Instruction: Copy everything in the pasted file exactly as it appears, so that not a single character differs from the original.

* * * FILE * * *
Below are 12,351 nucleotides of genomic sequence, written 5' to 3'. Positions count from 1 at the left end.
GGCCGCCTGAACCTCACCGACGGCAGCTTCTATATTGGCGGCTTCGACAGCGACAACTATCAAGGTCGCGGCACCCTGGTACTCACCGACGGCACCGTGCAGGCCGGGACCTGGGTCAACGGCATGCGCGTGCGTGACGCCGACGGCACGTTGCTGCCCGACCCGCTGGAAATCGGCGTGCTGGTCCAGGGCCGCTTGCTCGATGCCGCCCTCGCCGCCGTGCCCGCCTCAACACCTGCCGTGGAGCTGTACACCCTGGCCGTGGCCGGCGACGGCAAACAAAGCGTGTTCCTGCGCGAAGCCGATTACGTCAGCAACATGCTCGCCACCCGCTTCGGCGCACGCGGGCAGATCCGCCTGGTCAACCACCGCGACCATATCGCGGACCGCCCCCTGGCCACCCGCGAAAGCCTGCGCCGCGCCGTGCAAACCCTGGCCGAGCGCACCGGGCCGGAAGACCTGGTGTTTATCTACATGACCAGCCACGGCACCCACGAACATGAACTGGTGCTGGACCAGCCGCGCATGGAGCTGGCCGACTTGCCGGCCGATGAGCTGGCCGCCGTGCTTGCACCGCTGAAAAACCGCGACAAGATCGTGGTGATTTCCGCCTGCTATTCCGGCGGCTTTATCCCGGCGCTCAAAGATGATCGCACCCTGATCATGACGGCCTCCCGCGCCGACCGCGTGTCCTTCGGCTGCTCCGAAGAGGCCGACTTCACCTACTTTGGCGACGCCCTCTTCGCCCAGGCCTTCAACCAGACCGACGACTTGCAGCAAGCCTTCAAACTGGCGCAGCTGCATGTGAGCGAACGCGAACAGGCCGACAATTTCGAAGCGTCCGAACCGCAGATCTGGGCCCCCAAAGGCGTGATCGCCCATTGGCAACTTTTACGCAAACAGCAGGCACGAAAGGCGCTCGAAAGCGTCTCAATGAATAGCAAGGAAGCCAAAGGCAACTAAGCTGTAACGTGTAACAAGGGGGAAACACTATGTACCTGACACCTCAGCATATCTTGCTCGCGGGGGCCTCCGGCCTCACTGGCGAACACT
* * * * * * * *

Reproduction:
Below are 12,351 nucleotides of genomic sequence, written 5' to 3'. Positions count from 1 at the left end.
GGCCGCCTGAACCTCACCGACGGCAGCTTCTATATTGGCGGCTTCGACAGCGACAACTATCAAGGTCGCGGCACCCTGGTACTCACCGACGGCACCGTGCAGGCCGGGACCTGGGTCAACGGCATGCGCGTGCGTGACGCCGACGGCACGTTGCTGCCCGACCCGCTGGAAATCGGCGTGCTGGTCCAGGGCCGCTTGCTCGATGCCGCCCTCGCCGCCGTGCCCGCCTCAACACCTGCCGTGGAGCTGTACACCCTGGCCGTGGCCGGCGACGGCAAACAAAGCGTGTTCCTGCGCGAAGCCGATTACGTCAGCAACATGCTCGCCACCCGCTTCGGCGCACGCGGGCAGATCCGCCTGGTCAACCACCGCGACCATATCGCGGACCGCCCCCTGGCCACCCGCGAAAGCCTGCGCCGCGCCGTGCAAACCCTGGCCGAGCGCACCGGGCCGGAAGACCTGGTGTTTATCTACATGACCAGCCACGGCACCCACGAACATGAACTGGTGCTGGACCAGCCGCGCATGGAGCTGGCCGACTTGCCGGCCGATGAGCTGGCCGCCGTGCTTGCACCGCTGAAAAACCGCGACAAGATCGTGGTGATTTCCGCCTGCTATTCCGGCGGCTTTATCCCGGCGCTCAAAGATGATCGCACCCTGATCATGACGGCCTCCCGCGCCGACCGCGTGTCCTTCGGCTGCTCCGAAGAGGCCGACTTCACCTACTTTGGCGACGCCCTCTTCGCCCAGGCCTTCAACCAGACCGACGACTTGCAGCAAGCCTTCAAACTGGCGCAGCTGCATGTGAGCGAACGCGAACAGGCCGACAATTTCGAAGCGTCCGAACCGCAGATCTGGGCCCCCAAAGGCGTGATCGCCCATTGGCAACTTTTACGCAAACAGCAGGCACGAAAGGCGCTCGAAAGCGTCTCAATGAATAGCAAGGAAGCCAAAGGCAACTAAGCTGTAACGTGTAACAAGGGGGAAACACTATGTACCTGACACCTCAGCATATCTTGCTCGCGGGGGCCTCCGGCCTCACTGGCGAACACT